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drunk, saving the youngest gentleman's in company. He sits apart, with his elbow on the back of a vacant chair, and glares disdainfully at Jinkins. Gander, in a convulsing speech, gives them the health of Bailey junior; hiccups are heard; and a glass is broken. Mr. Jinkins feels that it is time to join the ladies. He proposes, as a final sentiment, Mrs. Todgers. She is worthy to be remembered separately. Hear, hear. So she is; no doubt of it. They all find fault with her at other times; but every man feels now, that he could die in her defence.

They go up-stairs, where they are not expected so soon; for Mrs. Todgers is asleep, Miss Charity is adjusting her hair, and Mercy, who has made a sofa of one of the window-seats is in a gracefully recumbent attitude. She is rising hastily, when Mr. Jinkins implores her, for all their sakes, not to stir; she looks too graceful and too lovely, he remarks, to be disturbed. She laughs, and yields, and fans herself, and drops her fan, and there is a rush to pick it up. Being now installed, by one consent, as the beauty of the party, she is cruel and capricious, and sends gentlemen on messages to other gentlemen, and forgets all about them before they can return with the answer, and invents a thousand tortures, rending their hearts to pieces. Bailey brings up the tea and coffee. There is a small cluster of admirers round Charity; but they are only those who cannot get near her sister. The youngest gentleman in company is pale, but collected, and still sits apart; for his spirit loves to hold communion with itself, and his soul recoils from noisy revellers. She has a consciousness of his presence and adoration. He sees it flashing sometimes in the corner of her eye. Have a care, Jinkins, ere you provoke a desperate man to frenzy!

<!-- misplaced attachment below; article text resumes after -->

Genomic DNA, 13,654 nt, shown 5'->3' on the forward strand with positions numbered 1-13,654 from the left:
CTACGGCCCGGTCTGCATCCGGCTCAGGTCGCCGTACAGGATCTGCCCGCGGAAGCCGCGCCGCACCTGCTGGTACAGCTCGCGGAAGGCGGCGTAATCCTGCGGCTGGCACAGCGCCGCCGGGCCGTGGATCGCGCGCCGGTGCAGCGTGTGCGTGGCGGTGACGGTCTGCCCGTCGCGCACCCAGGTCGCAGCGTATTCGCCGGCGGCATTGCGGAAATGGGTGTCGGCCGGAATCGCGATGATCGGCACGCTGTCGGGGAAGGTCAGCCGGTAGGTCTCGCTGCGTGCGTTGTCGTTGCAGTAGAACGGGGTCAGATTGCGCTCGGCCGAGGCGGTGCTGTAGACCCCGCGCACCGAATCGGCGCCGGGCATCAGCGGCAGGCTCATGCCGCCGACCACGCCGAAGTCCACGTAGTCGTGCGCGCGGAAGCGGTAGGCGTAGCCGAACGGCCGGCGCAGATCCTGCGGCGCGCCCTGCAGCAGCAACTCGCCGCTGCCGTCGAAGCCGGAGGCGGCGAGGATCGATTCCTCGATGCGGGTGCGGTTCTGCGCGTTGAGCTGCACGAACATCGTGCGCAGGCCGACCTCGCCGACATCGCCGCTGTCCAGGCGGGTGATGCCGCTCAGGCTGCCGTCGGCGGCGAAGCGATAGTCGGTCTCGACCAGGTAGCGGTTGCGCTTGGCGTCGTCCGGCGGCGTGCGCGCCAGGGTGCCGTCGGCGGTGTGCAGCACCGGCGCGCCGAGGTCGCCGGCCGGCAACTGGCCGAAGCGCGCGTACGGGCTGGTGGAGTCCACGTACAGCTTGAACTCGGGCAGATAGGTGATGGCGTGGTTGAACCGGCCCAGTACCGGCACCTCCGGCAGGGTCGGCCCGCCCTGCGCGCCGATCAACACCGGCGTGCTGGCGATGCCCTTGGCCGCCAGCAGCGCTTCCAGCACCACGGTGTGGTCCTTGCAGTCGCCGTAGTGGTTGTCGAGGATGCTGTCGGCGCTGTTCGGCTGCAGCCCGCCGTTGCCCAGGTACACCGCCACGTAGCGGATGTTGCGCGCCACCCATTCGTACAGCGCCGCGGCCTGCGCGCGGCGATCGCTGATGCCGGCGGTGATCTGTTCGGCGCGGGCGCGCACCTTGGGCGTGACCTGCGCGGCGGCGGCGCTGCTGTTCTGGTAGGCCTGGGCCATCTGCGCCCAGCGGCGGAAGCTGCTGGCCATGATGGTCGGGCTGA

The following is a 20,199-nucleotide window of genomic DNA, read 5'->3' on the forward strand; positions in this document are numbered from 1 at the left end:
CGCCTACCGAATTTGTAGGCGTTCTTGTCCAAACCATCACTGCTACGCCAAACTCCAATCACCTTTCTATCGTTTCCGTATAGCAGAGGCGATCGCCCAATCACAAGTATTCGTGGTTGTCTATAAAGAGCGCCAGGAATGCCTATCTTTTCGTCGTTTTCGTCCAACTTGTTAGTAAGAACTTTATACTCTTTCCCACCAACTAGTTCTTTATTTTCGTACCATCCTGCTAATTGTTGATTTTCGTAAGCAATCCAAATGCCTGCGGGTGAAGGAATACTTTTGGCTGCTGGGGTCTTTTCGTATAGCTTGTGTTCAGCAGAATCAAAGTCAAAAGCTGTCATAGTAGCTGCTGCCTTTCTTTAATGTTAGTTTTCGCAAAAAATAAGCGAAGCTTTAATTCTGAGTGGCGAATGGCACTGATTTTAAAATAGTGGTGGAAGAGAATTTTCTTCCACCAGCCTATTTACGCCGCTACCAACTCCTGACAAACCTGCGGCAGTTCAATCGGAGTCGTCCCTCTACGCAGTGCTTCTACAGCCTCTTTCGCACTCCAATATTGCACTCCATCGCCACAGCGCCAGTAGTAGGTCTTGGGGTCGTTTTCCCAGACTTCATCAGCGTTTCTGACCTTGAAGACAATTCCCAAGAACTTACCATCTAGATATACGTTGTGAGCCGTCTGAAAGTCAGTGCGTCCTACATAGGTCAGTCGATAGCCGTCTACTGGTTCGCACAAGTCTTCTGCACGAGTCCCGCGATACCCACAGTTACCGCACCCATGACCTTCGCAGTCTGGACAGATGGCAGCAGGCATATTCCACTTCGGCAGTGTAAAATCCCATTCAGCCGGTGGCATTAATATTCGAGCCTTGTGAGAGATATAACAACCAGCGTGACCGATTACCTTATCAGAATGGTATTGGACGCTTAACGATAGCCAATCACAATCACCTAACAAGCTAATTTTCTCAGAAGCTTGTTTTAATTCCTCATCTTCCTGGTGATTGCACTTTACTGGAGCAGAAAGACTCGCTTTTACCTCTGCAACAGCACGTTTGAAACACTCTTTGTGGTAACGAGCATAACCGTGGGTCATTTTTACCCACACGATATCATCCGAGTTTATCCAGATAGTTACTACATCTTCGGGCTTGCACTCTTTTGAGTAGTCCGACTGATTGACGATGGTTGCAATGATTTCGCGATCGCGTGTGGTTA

Mr. Pecksniff had followed his younger friends up-stairs, and taken a chair at the side of Mrs. Todgers. He had also spilt a cup of coffee over his legs without appearing to be aware of the circumstance; nor did he seem to know that there was muffin on his knee.

"And how have they used you down-stairs, sir?" asked the hostess.

"Their conduct has been such, my dear madam," said Mr. Pecksniff, "as I can never think of without emotion, or remember without a tear. Oh, Mrs. Todgers!"

"My goodness!' exclaimed that lady. "How low you are in your spirits, sir!"

"I am a man, my dear madam," said Mr. Pecksniff, shedding tears and speaking with an imperfect articulation, "but I am also a father. I am also a widower. My feelings, Mrs. Todgers, will not consent to be entirely smothered, like the young children in the Tower. They are grown up, and the more I press the bolster on them, the more they look round the corner of it."

He suddenly became conscious of the bit of muffin, and stared at it intently; shaking his head the while, in a forlorn and imbecile manner, as if he regarded it as his evil genius, and mildly reproached it.

"She was beautiful, Mrs. Todgers," he said, turning his glazed eye again upon her, without the least preliminary notice. "She had a small property."